A month later. A whitewater weekend. The runoff-swollen river's bank-full, and the standing waves are curling back on themselves with a noise like the jaws of Hell. You look toward the bank. You can see bits of broken boat in the trees. You look forward again, and there's a hole bigger than a bus at the base of the chute. "We're going in!" you scream.... Two heartbeats later, you're parked in an eddy only the bow-paddler saw. You sit quietly, waiting for your pulse to drop below 120.
Another two months pass. A summer picnic with two friends, a fire pan and a full cooler. You load one-third of a ton without worrying about putting the gunwales under. You find a sand beach even the jet-skis can't reach. Chilled chardonnay, baguette and brie. Grilled trout. Fresh fruit and crisp berry tart. Life doesn't get any better than this.
August. You've gone "up North." Everything you need for the next month -- just about everything you own -- is in the boat. It's late afternoon, you're tired, and you've got just one more scratchy little rapid to run. No problem. An hour later, when you've levered your pretzeled boat off a mid-river rock, hauled it into the shore eddy and stomped the bottom out into some semblance of canoe-shape again, you've learned to see the golden treasure hidden in that leaden word "utilitarian."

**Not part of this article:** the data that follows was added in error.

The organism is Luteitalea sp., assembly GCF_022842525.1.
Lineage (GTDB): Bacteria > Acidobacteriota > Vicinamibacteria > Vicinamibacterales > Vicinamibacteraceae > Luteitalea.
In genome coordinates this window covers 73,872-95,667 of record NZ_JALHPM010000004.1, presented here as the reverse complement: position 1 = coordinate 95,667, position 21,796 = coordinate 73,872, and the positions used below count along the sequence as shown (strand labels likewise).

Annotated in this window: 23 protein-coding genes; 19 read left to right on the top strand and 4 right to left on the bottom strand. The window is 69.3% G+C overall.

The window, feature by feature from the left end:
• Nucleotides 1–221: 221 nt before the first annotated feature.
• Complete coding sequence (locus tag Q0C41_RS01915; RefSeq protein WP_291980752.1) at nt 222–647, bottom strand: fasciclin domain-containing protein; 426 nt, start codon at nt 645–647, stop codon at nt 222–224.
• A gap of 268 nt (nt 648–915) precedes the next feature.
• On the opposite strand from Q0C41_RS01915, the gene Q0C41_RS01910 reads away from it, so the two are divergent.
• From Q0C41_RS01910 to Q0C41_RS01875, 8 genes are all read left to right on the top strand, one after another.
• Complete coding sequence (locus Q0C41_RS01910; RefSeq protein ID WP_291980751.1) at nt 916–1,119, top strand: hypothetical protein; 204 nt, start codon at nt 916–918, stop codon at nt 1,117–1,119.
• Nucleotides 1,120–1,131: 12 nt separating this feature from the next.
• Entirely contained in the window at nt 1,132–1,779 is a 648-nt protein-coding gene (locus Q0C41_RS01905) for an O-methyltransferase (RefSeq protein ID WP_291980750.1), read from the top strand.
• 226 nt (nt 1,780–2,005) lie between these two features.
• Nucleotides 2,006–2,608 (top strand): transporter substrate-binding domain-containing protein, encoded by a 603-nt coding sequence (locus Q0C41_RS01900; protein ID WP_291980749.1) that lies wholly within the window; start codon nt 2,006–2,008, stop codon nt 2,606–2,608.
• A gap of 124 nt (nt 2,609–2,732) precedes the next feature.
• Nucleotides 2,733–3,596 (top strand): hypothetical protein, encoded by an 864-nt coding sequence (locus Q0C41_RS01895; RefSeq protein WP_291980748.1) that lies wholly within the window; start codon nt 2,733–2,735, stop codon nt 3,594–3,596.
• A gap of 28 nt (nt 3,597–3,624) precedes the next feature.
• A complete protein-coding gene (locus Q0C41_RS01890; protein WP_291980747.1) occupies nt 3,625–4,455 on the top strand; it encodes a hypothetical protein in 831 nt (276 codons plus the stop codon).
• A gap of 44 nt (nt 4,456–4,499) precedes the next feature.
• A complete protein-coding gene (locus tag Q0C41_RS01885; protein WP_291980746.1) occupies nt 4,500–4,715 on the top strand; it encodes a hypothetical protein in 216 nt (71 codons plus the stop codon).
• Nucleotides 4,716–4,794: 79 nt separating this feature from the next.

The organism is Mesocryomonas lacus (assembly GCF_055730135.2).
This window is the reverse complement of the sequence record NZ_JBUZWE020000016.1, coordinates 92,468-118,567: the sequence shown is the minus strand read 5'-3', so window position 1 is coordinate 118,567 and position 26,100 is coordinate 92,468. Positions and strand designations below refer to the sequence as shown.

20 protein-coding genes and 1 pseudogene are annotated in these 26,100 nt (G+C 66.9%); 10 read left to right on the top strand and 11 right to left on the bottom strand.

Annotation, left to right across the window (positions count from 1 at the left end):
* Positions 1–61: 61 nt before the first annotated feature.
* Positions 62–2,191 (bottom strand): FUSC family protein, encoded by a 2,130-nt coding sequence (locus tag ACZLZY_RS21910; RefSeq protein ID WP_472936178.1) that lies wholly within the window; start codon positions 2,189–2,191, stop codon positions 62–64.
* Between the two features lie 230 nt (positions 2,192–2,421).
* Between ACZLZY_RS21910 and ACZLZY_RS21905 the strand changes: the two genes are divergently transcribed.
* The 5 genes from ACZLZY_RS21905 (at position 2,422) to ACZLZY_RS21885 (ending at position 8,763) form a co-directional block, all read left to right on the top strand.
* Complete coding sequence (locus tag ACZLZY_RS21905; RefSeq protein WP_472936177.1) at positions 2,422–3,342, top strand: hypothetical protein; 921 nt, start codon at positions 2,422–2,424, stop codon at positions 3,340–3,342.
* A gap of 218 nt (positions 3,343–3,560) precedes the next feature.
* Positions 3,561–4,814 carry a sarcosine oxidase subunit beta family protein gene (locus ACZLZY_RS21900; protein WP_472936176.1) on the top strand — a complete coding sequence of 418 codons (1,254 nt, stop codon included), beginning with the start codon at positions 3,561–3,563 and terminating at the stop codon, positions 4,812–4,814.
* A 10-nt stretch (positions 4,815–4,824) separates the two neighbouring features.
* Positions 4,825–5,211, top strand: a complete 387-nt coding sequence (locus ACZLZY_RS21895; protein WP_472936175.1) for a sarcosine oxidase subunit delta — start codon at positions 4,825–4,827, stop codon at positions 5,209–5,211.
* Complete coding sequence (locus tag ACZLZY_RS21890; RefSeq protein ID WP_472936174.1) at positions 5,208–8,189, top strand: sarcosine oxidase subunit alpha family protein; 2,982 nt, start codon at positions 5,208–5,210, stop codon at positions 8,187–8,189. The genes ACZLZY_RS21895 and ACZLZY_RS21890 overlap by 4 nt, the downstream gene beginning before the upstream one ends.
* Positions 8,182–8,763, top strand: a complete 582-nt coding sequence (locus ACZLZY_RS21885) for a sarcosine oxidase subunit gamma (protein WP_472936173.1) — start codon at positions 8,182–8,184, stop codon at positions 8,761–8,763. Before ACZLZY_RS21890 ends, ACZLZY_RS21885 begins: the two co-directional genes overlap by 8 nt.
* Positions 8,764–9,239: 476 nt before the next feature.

OK. The Old Town Tripper is utilitarian. It's heavy, unfashionably thick about the middle, and made of that most unromantic of materials -- plastic. It's also stable, capacious, quick to respond to the paddle, and as close to indestructible as anything made by human hands can be. There are prettier boats, there are lighter boats, and there are faster boats. No doubt about it. But there aren't any better boats. Period.